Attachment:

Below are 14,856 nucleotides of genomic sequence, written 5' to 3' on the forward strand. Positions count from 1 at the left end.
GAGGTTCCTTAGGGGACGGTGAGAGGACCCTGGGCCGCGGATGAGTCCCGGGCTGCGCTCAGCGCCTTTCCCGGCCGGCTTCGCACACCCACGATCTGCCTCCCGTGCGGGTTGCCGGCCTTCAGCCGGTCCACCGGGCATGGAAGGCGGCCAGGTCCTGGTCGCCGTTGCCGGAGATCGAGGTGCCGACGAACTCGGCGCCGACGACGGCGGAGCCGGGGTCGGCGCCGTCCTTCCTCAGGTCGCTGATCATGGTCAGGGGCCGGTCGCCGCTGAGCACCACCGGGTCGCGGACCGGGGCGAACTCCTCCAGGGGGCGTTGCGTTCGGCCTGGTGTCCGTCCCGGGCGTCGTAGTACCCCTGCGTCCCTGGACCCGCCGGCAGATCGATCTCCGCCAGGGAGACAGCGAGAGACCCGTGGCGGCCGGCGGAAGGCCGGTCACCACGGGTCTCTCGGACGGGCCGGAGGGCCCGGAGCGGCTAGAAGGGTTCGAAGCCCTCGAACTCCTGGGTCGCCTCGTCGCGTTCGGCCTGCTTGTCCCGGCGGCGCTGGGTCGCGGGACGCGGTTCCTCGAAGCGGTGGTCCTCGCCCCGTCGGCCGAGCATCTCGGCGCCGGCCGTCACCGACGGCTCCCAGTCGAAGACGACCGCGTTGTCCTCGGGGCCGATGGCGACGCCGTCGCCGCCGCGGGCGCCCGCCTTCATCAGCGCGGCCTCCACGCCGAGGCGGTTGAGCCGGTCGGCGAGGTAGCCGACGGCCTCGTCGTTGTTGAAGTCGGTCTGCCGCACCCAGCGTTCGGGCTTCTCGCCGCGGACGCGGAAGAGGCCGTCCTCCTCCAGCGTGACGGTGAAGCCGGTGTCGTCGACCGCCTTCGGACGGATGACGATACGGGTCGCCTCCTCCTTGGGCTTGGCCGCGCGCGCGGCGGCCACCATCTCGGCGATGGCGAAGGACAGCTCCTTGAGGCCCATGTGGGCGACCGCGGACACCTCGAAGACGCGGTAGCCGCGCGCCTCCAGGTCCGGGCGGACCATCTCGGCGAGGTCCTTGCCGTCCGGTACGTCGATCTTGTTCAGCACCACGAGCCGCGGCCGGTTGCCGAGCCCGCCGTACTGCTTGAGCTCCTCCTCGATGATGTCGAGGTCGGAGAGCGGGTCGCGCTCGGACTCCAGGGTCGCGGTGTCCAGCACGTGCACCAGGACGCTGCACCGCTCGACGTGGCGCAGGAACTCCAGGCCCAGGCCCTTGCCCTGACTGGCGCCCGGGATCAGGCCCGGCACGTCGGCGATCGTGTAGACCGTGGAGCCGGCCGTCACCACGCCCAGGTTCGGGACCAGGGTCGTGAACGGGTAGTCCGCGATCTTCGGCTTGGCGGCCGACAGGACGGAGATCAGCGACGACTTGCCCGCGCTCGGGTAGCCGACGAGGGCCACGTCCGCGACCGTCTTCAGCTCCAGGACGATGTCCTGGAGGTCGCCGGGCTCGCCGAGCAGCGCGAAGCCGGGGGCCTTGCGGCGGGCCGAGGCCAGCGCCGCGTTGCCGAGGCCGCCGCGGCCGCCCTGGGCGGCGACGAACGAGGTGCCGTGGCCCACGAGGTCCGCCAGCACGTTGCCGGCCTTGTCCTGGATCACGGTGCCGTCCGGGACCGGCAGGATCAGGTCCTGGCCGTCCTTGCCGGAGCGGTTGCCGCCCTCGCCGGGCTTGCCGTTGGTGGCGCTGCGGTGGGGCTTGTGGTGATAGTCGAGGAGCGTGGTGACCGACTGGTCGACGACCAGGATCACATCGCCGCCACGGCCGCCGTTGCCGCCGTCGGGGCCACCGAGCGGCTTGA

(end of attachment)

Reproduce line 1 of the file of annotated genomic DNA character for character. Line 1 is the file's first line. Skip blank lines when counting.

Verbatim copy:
Below are 14,856 nucleotides of genomic sequence, written 5' to 3' on the forward strand. Positions count from 1 at the left end.